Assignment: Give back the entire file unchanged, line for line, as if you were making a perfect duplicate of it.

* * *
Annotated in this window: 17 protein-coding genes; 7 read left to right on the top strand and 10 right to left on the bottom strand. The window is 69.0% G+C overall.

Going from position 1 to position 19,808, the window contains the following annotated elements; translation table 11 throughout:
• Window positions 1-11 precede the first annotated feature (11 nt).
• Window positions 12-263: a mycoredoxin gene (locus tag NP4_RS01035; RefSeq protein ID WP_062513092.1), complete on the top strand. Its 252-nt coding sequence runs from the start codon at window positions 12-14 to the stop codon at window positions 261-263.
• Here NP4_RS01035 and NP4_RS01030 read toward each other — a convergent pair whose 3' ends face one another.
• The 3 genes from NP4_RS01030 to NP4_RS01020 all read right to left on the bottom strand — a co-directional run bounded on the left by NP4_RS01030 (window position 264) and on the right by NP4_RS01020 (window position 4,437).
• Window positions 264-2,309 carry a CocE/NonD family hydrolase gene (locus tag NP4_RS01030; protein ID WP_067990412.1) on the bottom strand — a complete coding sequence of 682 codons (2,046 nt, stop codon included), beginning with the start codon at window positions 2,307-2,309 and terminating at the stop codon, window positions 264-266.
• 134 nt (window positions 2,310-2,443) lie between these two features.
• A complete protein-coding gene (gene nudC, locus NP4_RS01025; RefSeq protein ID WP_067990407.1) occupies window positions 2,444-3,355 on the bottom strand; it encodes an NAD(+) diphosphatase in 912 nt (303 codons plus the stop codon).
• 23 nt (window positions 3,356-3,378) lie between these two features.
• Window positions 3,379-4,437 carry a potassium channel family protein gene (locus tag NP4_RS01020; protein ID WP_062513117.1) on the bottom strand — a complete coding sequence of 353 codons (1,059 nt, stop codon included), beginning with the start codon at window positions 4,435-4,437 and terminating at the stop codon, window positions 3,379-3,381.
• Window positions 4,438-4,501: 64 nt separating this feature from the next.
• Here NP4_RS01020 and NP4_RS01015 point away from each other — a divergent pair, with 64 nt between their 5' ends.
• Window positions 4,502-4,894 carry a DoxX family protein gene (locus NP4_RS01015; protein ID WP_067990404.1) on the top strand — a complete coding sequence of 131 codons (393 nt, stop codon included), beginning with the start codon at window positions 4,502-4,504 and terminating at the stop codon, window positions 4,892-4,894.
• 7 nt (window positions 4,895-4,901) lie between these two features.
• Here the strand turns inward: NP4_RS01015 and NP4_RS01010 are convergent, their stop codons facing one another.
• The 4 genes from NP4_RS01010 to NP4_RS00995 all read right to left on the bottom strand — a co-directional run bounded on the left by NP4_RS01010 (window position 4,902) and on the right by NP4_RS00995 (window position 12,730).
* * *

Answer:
Annotated in this window: 17 protein-coding genes; 7 read left to right on the top strand and 10 right to left on the bottom strand. The window is 69.0% G+C overall.

Going from position 1 to position 19,808, the window contains the following annotated elements; translation table 11 throughout:
• Window positions 1-11 precede the first annotated feature (11 nt).
• Window positions 12-263: a mycoredoxin gene (locus tag NP4_RS01035; RefSeq protein ID WP_062513092.1), complete on the top strand. Its 252-nt coding sequence runs from the start codon at window positions 12-14 to the stop codon at window positions 261-263.
• Here NP4_RS01035 and NP4_RS01030 read toward each other — a convergent pair whose 3' ends face one another.
• The 3 genes from NP4_RS01030 to NP4_RS01020 all read right to left on the bottom strand — a co-directional run bounded on the left by NP4_RS01030 (window position 264) and on the right by NP4_RS01020 (window position 4,437).
• Window positions 264-2,309 carry a CocE/NonD family hydrolase gene (locus tag NP4_RS01030; protein ID WP_067990412.1) on the bottom strand — a complete coding sequence of 682 codons (2,046 nt, stop codon included), beginning with the start codon at window positions 2,307-2,309 and terminating at the stop codon, window positions 264-266.
• 134 nt (window positions 2,310-2,443) lie between these two features.
• A complete protein-coding gene (gene nudC, locus NP4_RS01025; RefSeq protein ID WP_067990407.1) occupies window positions 2,444-3,355 on the bottom strand; it encodes an NAD(+) diphosphatase in 912 nt (303 codons plus the stop codon).
• 23 nt (window positions 3,356-3,378) lie between these two features.
• Window positions 3,379-4,437 carry a potassium channel family protein gene (locus tag NP4_RS01020; protein ID WP_062513117.1) on the bottom strand — a complete coding sequence of 353 codons (1,059 nt, stop codon included), beginning with the start codon at window positions 4,435-4,437 and terminating at the stop codon, window positions 3,379-3,381.
• Window positions 4,438-4,501: 64 nt separating this feature from the next.
• Here NP4_RS01020 and NP4_RS01015 point away from each other — a divergent pair, with 64 nt between their 5' ends.
• Window positions 4,502-4,894 carry a DoxX family protein gene (locus NP4_RS01015; protein ID WP_067990404.1) on the top strand — a complete coding sequence of 131 codons (393 nt, stop codon included), beginning with the start codon at window positions 4,502-4,504 and terminating at the stop codon, window positions 4,892-4,894.
• 7 nt (window positions 4,895-4,901) lie between these two features.
• Here the strand turns inward: NP4_RS01015 and NP4_RS01010 are convergent, their stop codons facing one another.
• The 4 genes from NP4_RS01010 to NP4_RS00995 all read right to left on the bottom strand — a co-directional run bounded on the left by NP4_RS01010 (window position 4,902) and on the right by NP4_RS00995 (window position 12,730).